01/06/2021 - 11:00

Perth lags in house price growth

01/06/2021 - 11:00


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Perth recorded another increase in house prices during May, but failed to keep pace with the growth recorded in Australia’s other major housing markets.

Perth’s median rent price remained stable during the month, unchanged at $420 per week. Photo: Gabriel Oliveira

Perth recorded another increase in house prices during May, but failed to keep pace with the growth recorded in Australia’s other major housing markets. 

CoreLogic’s national Home Value Index was up 2.2 per cent over May – a stronger result than the month prior (1.8 per cent growth), but lower than the 32-year record achieved in March, when the index spiked by 2.8 per cent.

Sydney recorded the highest growth in housing values for May (3 per cent), followed by Brisbane (2 per cent), Adelaide (1.9 per cent) and Canberra (1.7 per cent).

Perth recorded the lowest growth in house prices of all major capital cities, up 1.1 per cent.

CoreLogic research director Tim Lawless said despite consistently strong headline results, the underlying trends had shifted over the past year.

“The most expensive end of the market is now driving the highest rate of price appreciation across most of the capital cities, whereas early in the growth cycle it was the most affordable end of the market that was the strongest,” Mr Lawless said.

“From a geographic perspective, it was the smaller capital cities that led the housing market out of the COVID slump, but now Sydney has risen through the ranks to record the largest capital gain over the past three months with values up 9.3 per cent.”

The fundamentals driving the strength in the housing market remained in place, he said.

“The combination of improving economic conditions and low interest rates is continuing to support consumer confidence which, in turn has created persistently strong demand for housing,” Mr Lawless said.

“At the same time, advertised supply remained well below average. This imbalance between demand and supply is continuing to create urgency amongst buyers, contributing to the upwards pressure on housing prices.”

Real Estate Institute of Western Australia president Damian Collins said May’s results brought Perth’s price growth to seven per cent for the first five months of the 2021 calendar year and 10 per cent since July 2020.

Reiwa.com data shows Perth’s median house sale price for May was $510,000, with 81 suburbs recording house sale price growth during the month.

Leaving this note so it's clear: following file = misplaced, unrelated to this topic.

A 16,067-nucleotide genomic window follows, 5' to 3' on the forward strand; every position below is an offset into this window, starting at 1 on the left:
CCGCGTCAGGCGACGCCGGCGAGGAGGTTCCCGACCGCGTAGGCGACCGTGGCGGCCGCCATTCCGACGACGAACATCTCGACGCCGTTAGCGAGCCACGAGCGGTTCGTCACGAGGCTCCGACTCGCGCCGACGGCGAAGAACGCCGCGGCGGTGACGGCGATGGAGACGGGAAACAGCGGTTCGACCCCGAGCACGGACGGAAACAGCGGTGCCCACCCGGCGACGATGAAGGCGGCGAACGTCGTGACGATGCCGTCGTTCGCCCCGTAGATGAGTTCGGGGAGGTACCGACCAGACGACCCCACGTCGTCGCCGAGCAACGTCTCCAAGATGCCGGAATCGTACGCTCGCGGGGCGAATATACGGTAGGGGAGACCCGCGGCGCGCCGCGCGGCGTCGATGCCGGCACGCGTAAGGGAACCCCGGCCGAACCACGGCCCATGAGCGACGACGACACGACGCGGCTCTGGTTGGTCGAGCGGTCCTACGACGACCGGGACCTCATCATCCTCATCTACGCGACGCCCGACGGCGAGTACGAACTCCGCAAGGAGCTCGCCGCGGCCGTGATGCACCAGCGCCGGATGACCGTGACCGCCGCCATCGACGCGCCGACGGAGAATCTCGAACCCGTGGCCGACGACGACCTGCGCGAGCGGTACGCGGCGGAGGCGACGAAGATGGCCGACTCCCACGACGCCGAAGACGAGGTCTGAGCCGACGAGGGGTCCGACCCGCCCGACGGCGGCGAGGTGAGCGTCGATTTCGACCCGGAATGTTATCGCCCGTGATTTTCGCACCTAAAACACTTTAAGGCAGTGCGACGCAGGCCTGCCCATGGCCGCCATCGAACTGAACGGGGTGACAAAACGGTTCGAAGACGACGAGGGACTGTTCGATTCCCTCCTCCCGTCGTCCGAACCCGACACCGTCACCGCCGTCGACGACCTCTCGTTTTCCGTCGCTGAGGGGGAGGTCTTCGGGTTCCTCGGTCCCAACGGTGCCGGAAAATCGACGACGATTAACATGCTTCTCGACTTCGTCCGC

“The top performers were Attadale (up 4.9 per cent to $1.25 million), Scarborough (up 3.8 per cent to $755,0000), Melville (up 3.6 per cent to $860,000), South Lake (up 3.6 per cent to $400,000) and Hamilton Hill (up 3.5 per cent to $490,000)," Mr Collins said.

“Nedlands, Atwell, Craigie, Floreat and Bicton also performed well.”

Perth’s median selling time for May was 14 days, sitting close to 15-year lows, Mr Collins said.

By the end of May, there were 9,020 Perth properties listed for sale on reiwa.com.

“This is 0.8 per cent more than there were at the end of April and 14.9 per cent more than three months ago. The figure for May is also the first time we have seen listings sit above 9,000 since November 2020,” Mr Collins said.

“Given the buoyancy of the Perth sales market, more and more people are recognising that there is good opportunity to sell their home for a competitive price which is leading to an increased number of properties on the market.”

Rental market stable

Perth’s median rent price remained stable during the month, unchanged at $420 per week, while listings for rent increased 3.8 per cent.

According to reiwa.com, the median time to lease a property during May was 18 days, with 2,891 properties leased during May – up 4 per cent on April.

“This is only the second time this year that we’ve seen the median rent price remain unchanged. The increase in listing volumes coupled with stable rents suggests the challenging market conditions facing tenants are beginning to ease,” Mr Collins said.

“While the rental market has some way to go before it balances out, the signs are encouraging that we are on the right track. Since the moratorium ended in March, we’ve seen investor activity start to build again, as evidenced by last month’s ABS investor finance figures, which is producing more rental stock and helping to slow down rental price growth.

“Not only are listings up 3.8 per cent for the month, but over the last three months we have seen rental listings increase 7.4 per cent, which is quite substantial after a long period of declines.”

Rental price increases were recorded in 29 suburbs, including Alkimos, Halls Head, Gosnells, Rockingham and Nollamara.

The suburbs that recorded the largest increase in leasing activity during May were Secret Harbour (up 78 per cent), Piara Waters (up 60 per cent), Halls Head (up 57 per cent), Clarkson (up 55 per cent) and Wellard (up 43 per cent).


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